Korea’s Year of Living Diplomatically
In a stark departure from the saber rattling of 2017, the United States, South Korea, and North Korea have spent the better part of a year engaged in serious diplomacy to forge a lasting peace. Though no one should harbor any illusions about North Korean leader Kim Jong-un’s intentions, he may be serious about reform.
SEOUL – South Korea probably endured more political turbulence than almost any other country in 2018. On the domestic front, the new liberal government of President Moon Jae-in forged ahead with measures to address entrenched corruption, and implemented progressive (and hotly debated) economic policies to help low-income people. But these important changes were dwarfed by the wave of disruption from abroad.
Few South Koreans had expected that US President Donald Trump would show such determination in undermining the post-war liberal international order. That order has served as a foundation for Korea’s economic growth and democratic development since the 1960s. Now that it is under threat, South Koreans are anxiously wondering whether Trump will be a one-term outlier or an agent of permanent change.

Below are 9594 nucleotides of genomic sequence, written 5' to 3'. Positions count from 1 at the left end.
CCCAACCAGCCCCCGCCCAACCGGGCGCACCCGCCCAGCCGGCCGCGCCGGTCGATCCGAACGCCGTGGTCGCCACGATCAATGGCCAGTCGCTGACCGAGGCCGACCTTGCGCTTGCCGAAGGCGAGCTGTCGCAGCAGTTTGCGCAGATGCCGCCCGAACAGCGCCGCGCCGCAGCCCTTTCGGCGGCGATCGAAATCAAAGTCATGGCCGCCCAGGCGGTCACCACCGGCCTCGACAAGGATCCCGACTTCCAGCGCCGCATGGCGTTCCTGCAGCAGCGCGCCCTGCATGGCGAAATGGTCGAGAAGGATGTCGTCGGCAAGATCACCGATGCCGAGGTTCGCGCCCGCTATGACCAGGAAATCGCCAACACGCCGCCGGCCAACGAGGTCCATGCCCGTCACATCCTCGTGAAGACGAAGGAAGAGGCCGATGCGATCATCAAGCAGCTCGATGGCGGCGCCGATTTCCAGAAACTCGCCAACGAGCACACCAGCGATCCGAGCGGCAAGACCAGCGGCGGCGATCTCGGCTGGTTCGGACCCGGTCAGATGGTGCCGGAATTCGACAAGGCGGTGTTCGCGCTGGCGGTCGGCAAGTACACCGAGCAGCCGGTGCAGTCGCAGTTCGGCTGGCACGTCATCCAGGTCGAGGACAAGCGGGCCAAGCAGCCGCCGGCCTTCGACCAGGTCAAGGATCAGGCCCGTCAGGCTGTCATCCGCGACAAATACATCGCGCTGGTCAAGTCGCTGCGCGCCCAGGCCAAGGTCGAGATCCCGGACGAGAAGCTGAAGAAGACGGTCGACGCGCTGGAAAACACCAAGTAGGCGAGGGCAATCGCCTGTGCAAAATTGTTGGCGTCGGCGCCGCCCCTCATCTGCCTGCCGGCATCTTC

After Trump’s April 2017 threat to “terminate” the “horrible” free-trade agreement which for a decade has backstopped a strategic alliance with the United States that has lasted for more than half a century, South Koreans were relieved to see Trump and Moon sign a revised deal in September. Still, the Trump administration’s trade war with China is certain to strike a severe economic blow to South Korea.
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